Plants were grown for 8 days on MS plates at 23°C under standard LD conditions (16:8 h light: dark). About 50–100 seedlings were harvested at Zeitgeber Time 16 (ZT16) and pooled for RNA extraction, which was done using the Plant RNA Purification Reagent (Invitrogen). RNA sequencing was performed with a single biological replication for each sample. Because we did a single RNA-seq experiment, we verified the results via qPCR by using the same growth conditions. For RNA sequencing, library preparation was performed with an Illumina TruSeq Stranded Total RNA Sample Prep kit (Illumina), according to the manufacturer's protocols. Briefly, after removal of rRNA from the total RNA (~700 ng) using the rRNA removal kit, the RNA was cleaned using RNA purification beads. After the rRNA was removed, the remaining RNA was fragmented using fragment mix (EPH) at 94°C for 6 min. The fragmented RNA was primed with random hexamers and transcribed to first-strand cDNA using reverse transcriptase and random primers at 25°C for 10 min, 42°C for 15 min, and then 70°C for 15 min. Then a replacement strand was synthesized by incorporating dUTP in place of dTTP to generate double-stranded cDNA using polymerase at 16°C for 1 h. After cleanup of cDNA using sample purification beads, a single “A” nucleotide was added to the 3′ ends of the blunt fragments using A-tailing mix reagent by incubating at 37°C for 30 min and then at 70°C for 5 min. Indexing adapters were ligated to the ends of the DNA fragments using ligation mix two reagent at 30°C for 10 min. After washing with sample purification beads twice, PCR was performed to enrich DNA fragments having adapter molecules on both ends. Thermocycler conditions were as follows: 95°C for 3 min, 8 cycles of: 98°C for 20 s, 60°C for 15 s, and 72°C for 30 min, with a final extension at 72°C for 5 min. Finally, quality and band size of libraries were assessed using Agilent 2100 Bioanalyzer (Agilent). Libraries were quantified by qPCR using CFX96 Real Time System (Bio-Rad). After normalization, sequencing of the prepared library was conducted as paired-end reads on an Illumina HiSeq2000 sequencer. The resulting raw RNA-seq data are available at NCBI Gene Expression Omnibus (GEO) database under the accession number GSE87851.
The raw sequence reads were processed for removal of adapter sequences, followed by qualitative analysis of raw reads using FastQC (http://www.bioinformatics.babraham.ac.uk/projects/fastqc). The high-quality reads were then mapped against the Arabidopsis thaliana reference genome TAIR10 (downloaded from http://arabidopsis.org) using TopHat 2.0.6 (https://ccb.jhu.edu/software/tophat/index.shtml) and Bowtie 2 (http://bowtie-bio.sourceforge.net/bowtie2/index.shtml) using default parameters.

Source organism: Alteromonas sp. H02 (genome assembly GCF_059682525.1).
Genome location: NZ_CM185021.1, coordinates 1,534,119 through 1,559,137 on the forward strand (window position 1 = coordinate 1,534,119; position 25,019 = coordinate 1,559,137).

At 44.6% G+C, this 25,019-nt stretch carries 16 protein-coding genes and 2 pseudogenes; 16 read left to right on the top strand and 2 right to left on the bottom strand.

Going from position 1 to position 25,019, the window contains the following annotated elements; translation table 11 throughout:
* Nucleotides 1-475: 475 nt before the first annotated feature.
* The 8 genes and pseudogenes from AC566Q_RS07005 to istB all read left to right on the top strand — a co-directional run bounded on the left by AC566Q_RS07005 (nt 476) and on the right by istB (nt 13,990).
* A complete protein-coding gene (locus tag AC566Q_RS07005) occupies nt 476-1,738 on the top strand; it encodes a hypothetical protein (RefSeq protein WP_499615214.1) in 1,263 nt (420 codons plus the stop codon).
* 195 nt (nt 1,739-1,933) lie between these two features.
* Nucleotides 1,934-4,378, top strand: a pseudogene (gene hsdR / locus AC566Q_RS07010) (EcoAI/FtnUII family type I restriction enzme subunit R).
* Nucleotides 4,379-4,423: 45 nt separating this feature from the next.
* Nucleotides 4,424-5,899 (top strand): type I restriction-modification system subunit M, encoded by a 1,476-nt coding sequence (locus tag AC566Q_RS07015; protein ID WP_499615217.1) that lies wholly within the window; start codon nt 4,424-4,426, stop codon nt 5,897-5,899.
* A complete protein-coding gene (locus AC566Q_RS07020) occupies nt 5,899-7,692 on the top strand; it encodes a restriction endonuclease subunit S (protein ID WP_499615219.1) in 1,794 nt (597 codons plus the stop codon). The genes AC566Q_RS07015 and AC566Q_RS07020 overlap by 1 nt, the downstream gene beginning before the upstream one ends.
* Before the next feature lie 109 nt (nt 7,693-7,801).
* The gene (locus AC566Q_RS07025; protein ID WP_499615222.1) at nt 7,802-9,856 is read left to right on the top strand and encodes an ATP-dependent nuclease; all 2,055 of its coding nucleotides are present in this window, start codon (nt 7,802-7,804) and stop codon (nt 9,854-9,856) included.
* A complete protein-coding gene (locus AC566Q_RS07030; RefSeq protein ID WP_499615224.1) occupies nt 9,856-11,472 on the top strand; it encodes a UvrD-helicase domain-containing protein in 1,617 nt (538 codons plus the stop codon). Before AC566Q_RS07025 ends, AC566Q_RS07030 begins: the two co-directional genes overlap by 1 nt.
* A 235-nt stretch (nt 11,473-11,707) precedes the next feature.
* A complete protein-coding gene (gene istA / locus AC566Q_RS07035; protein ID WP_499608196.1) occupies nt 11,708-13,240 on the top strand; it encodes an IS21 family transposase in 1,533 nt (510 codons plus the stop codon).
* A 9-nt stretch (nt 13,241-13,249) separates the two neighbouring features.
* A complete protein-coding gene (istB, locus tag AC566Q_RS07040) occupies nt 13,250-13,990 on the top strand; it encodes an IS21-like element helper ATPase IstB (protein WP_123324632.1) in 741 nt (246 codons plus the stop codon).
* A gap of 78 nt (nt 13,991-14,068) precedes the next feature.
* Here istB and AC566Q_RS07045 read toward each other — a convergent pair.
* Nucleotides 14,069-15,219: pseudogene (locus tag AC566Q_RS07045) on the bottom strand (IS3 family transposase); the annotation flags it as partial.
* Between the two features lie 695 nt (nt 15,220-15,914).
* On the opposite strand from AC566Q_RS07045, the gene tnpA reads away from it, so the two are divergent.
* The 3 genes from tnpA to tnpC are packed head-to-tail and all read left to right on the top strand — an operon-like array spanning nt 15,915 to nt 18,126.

Identification of Differentially Expressed Genes (DEGs)
The resulting mapped reads were then assembled and normalized transcript abundances were determined using Cufflinks version 2.2.1 (Trapnell et al., 2012; http://cole-trapnell-lab.github.io/cufflinks) with default settings. Cuffdiff version 2.2.1 was used for the identification of DEGs between WT plants and upf mutants with default parameters, including a false discovery rate of 5% (Trapnell et al., 2012). The output of Cuffdiff was further analyzed using R package “CummeRbund” (Goff et al., 2012). Genes with fold-change (FC) values of two or more and FPKM (fragments per kilobase of transcript per million mapped reads) values of one or more were considered as differentially expressed genes.
Selection of Flowering Time Regulators and FLC Regulators
To get insight into the flowering time changes seen in upf mutants, we studied expression of 306 flowering time regulator genes acquired from the Flowering Interactive Database (FLOR-ID; Bouche et al., 2016). For the analysis of genes that regulate FLC, we collected a total of 58 genes that potentially regulate FLC expression (Xu et al., 2013; Bouche et al., 2016; Supplementary Table 2) and analyzed their expression patterns. For representation of differential gene expression in upf mutants, three heatmaps were generated: one for overall DEGs found in upf mutants, a second for expression of all 306 flowering time regulators, and a third map for 58 genes that were identified as FLC regulators.